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Live Rounds Ian Hay

The Gathering Of The Eagles

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"Your surmise is correct," replies Wagstaffe, who has been home on leave. "I got a wire yesterday at lunch-time--in the Savoy, of all places! Every one on leave has been recalled. We were packed like herrings on the boat. Garçon, bière--the brunette kind!"

"Tell us all about London," says Ayling hungrily. "What does it look like? Tell us!"

We have been out here for the best part of five months now. Leave opened a fortnight ago, amid acclamations--only to be closed again within a few days. Wagstaffe was one of the lucky few who slipped through the blessed portals. He now sips his beer and delivers his report.

"London is much as usual. A bit rattled over Zeppelins--they have turned out even more street lamps--but nothing to signify. Country districts crawling with troops. All the officers appear to be colonels. Promotion at home is more rapid than out here. Chin, chin!" Wagstaffe buries his face in his glass mug.

"What is the general attitude," asked Mr. Waddell, "towards the war?"

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"Well, one's own friends are down in the dumps. Of course it's only natural, because most of them are in mourning. Our losses are much more noticeable at home than abroad, somehow. People seemed quite surprised when I told them that things out here are as right as rain, and that our troops are simply tumbling over one another, and that we don't require any comic M.P.'s sent out to cheer us up. The fact is, some people read the papers too much. At the present moment the London press is, not to put too fine a point on it, making a holy show of itself. I suppose there's some low-down political rig at the back of it all, but the whole business must be perfect jam for the Bosches in Berlin."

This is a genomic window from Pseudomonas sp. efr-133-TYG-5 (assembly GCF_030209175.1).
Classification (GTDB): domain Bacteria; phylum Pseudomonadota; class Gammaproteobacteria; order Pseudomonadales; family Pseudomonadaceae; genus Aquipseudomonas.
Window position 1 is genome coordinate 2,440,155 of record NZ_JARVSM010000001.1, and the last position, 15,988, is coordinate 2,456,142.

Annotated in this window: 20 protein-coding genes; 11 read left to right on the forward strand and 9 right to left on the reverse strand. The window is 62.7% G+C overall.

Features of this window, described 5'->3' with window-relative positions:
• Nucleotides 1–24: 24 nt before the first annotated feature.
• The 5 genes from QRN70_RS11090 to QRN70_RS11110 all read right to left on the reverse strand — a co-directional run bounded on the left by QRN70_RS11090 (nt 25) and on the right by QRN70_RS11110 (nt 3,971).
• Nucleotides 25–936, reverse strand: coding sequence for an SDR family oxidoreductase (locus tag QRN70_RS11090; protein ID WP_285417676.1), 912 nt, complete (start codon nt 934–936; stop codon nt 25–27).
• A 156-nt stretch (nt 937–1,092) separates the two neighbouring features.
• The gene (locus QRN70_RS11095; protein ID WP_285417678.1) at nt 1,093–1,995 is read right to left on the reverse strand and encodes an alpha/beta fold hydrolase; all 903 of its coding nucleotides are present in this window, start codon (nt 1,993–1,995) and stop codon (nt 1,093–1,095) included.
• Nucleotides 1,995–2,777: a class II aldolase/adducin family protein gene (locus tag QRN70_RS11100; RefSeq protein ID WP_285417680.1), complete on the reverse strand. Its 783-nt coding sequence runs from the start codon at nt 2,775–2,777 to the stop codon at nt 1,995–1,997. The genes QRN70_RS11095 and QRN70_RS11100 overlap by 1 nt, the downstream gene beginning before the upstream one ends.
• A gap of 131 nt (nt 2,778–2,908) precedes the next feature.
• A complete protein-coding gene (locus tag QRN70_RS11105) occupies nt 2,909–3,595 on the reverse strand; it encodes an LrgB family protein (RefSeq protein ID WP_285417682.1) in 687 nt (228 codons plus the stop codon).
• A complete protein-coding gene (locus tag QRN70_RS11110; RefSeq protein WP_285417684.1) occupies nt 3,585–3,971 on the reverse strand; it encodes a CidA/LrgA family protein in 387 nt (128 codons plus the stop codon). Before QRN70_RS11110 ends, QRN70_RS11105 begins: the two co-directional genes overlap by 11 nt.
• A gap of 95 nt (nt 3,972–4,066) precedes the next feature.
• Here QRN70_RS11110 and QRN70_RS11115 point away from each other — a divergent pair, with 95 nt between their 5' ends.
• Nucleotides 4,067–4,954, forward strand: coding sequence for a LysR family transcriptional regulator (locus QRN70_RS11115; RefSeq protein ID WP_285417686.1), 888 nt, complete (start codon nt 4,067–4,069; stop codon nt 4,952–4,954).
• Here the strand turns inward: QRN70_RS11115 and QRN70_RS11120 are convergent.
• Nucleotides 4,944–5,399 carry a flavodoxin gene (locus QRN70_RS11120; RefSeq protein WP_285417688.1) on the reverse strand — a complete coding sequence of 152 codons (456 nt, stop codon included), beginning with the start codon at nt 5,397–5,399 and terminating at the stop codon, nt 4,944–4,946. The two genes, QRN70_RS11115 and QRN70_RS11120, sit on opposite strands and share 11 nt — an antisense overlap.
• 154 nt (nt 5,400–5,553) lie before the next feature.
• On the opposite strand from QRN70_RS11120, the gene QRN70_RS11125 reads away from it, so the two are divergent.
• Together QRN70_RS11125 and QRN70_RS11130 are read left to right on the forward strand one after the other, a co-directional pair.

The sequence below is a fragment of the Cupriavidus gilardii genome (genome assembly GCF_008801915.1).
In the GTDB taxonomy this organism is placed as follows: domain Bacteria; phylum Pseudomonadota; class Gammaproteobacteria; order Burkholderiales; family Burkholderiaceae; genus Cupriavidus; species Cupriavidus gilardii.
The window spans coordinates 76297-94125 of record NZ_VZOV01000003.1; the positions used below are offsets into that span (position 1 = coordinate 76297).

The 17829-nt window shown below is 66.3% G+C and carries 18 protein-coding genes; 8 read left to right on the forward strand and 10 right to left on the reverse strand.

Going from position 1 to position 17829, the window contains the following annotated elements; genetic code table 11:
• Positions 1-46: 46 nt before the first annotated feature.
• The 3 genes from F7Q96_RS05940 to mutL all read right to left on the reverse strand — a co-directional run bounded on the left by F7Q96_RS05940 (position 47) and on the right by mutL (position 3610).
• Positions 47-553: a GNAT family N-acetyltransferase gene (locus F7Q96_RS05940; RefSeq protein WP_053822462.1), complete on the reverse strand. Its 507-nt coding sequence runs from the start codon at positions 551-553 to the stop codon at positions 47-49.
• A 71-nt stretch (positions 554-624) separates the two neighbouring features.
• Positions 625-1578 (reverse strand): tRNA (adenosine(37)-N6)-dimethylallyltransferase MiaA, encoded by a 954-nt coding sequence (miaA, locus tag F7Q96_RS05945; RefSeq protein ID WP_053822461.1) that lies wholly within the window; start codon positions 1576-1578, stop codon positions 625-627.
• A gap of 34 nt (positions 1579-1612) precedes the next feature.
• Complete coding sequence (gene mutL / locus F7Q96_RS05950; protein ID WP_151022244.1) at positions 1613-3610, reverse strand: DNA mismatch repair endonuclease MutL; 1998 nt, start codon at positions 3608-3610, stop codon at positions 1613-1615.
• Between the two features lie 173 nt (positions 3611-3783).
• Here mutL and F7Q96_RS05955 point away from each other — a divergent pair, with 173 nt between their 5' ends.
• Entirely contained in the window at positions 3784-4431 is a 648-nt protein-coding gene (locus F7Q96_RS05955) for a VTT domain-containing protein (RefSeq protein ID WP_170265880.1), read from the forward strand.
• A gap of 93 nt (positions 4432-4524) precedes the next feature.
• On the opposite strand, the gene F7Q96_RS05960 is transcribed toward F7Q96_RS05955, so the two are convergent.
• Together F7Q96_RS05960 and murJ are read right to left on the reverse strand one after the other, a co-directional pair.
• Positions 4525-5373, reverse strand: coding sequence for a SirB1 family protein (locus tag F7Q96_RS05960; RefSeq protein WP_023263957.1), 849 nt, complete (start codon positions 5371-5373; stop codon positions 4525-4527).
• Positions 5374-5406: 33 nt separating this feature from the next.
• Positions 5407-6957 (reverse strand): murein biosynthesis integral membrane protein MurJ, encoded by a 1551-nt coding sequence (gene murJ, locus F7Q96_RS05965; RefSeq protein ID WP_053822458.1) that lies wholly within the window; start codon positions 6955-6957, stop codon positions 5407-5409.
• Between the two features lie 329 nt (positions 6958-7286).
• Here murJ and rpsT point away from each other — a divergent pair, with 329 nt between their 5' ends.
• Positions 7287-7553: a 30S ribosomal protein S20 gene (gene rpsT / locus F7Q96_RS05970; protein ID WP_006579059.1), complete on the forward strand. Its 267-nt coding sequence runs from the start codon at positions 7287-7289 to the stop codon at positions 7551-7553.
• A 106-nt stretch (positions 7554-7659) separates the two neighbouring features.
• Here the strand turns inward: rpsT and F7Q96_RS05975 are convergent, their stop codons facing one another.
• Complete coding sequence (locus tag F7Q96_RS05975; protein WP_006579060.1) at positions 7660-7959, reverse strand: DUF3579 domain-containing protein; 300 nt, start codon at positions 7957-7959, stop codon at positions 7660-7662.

"What's the trouble?" inquired Major Kemp.

"Conscription, mostly. (Though why they should worry their little heads about it, I don't know. If K. wants it we'll have it: if not, we won't; so that's that!) Both sides are trying to drag the great British Public into the scrap by the back of the neck. The Conscription crowd, with whom one would naturally side if they would play the game, seem to be out to unseat the Government as a preliminary. They support their arguments by stating that the British Army on the Western front is reduced to a few platoons, and that they are allowed to fire one shell per day. At least, that's what I gathered."

"What do the other side say?" inquired Kemp.

"Oh, theirs is a very simple line of argument. They state, quite simply, that if the personal liberty of Britain's workers--that doesn't mean you and me, as you might think: we are the Overbearing Militarist Oligarchy: a worker is a man who goes on strike,--they say that if the personal liberty of these sacred perishers is interfered with by the Overbearing Militarist Oligarchy aforesaid, there will be a Revolution. That's all! Oh, they're a sweet lot, the British newspaper bosses!"

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The First Hundred Thousand
Ian Hay

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